At 2:30 a.m. Aker
finally arrived at the meeting. When he entered the crowded suite he walked
over to Dark and in a stage whisper said: "Alvin, I'm sorry. I never would
have stayed out late if I'd known Mr. Finley was coming."
wants to talk to you," interrupted Dark. Finley demanded an immediate
retraction of the players' statement. Aker refused, saying that he had acted as
the players' representative and had obeyed their unanimous vote. At 4:40—or
eight and a half hours after the meeting began—Finley left, saying he was going
out to get a cup of coffee, and Dark returned to his room, convinced he was out
of a job. An hour later he received confirmation.
have decided to make a change," came the familiar voice.
later, Dark rode to D.C. Stadium and talked to the players. He left them with
tears in his eyes, unable to finish. The players held another meeting, and Aker
said: "Some of you guys are young. You've got a lot of years ahead of you.
If you want to back out, nobody will object." Nobody backed out. Instead
the players issued a second statement expressing a "deep personal" loss
over the firing of Dark and concluding: "We feel this action is the result
of the players' public statement of August 19th."
morning Finley read that and a statement in the press by Harrelson that said:
"Finley is a menace to baseball." Charlie immediately phoned his first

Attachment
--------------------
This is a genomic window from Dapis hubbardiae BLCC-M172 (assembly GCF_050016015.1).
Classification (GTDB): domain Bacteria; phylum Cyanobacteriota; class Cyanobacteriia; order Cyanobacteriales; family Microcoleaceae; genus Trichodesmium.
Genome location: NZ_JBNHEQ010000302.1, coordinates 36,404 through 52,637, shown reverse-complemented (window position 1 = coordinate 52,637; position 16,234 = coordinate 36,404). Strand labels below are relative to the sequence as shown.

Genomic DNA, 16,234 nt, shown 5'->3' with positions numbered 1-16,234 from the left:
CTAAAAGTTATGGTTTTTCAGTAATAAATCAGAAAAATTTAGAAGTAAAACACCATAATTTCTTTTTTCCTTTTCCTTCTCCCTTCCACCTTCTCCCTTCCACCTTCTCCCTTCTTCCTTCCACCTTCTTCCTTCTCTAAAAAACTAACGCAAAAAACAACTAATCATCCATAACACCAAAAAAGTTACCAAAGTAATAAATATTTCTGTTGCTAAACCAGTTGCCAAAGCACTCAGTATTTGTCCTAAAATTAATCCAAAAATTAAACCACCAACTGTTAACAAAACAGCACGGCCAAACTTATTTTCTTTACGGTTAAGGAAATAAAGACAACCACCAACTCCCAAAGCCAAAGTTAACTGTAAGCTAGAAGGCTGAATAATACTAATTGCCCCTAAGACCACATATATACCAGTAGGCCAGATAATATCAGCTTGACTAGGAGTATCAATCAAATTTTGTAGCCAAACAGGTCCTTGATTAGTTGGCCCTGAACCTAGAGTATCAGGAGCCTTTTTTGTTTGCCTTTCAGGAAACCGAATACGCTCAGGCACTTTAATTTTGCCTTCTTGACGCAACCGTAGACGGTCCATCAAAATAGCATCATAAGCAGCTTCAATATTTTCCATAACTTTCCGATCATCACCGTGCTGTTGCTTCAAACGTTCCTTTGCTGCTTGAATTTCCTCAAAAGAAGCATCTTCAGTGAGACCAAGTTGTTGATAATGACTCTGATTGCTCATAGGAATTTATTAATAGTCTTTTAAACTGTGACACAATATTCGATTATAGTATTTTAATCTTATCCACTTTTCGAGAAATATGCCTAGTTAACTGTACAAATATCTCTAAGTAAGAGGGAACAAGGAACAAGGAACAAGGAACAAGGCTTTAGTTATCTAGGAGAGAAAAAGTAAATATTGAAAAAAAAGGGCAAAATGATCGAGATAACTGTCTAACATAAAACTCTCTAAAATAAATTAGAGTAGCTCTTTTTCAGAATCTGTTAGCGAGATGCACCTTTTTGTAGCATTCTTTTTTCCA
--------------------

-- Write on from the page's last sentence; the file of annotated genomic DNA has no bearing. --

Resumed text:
is Charlie. Did you say those things?"
everything except that you were a menace," replied Harrelson. "What I
actually said to the reporter was that I thought your actions of the last few
days were bad for baseball."
When Finley asked
him what might happen if he were given his release, Harrelson said, "I'd
probably have a lot of trouble getting another job."
"Draw up a
retraction and I'll call you back," Finley said.
working on a retraction when he received a second call from Finley. He had been
released. That night, while Harrelson was packing, Luke Appling, the new
manager, hinted that Finley might be interested in retaining him. Harrelson
said, "No, thanks." By now, he was aware of his great bargaining
position. The Red Sox, the White Sox, the Twins and the Tigers had all called
him, and he hadn't received that much attention since he was undisputed
arm-wrestling champion of the American League. He selected the Red Sox, who
reportedly agreed to pay him $75,000 in bonus and salary.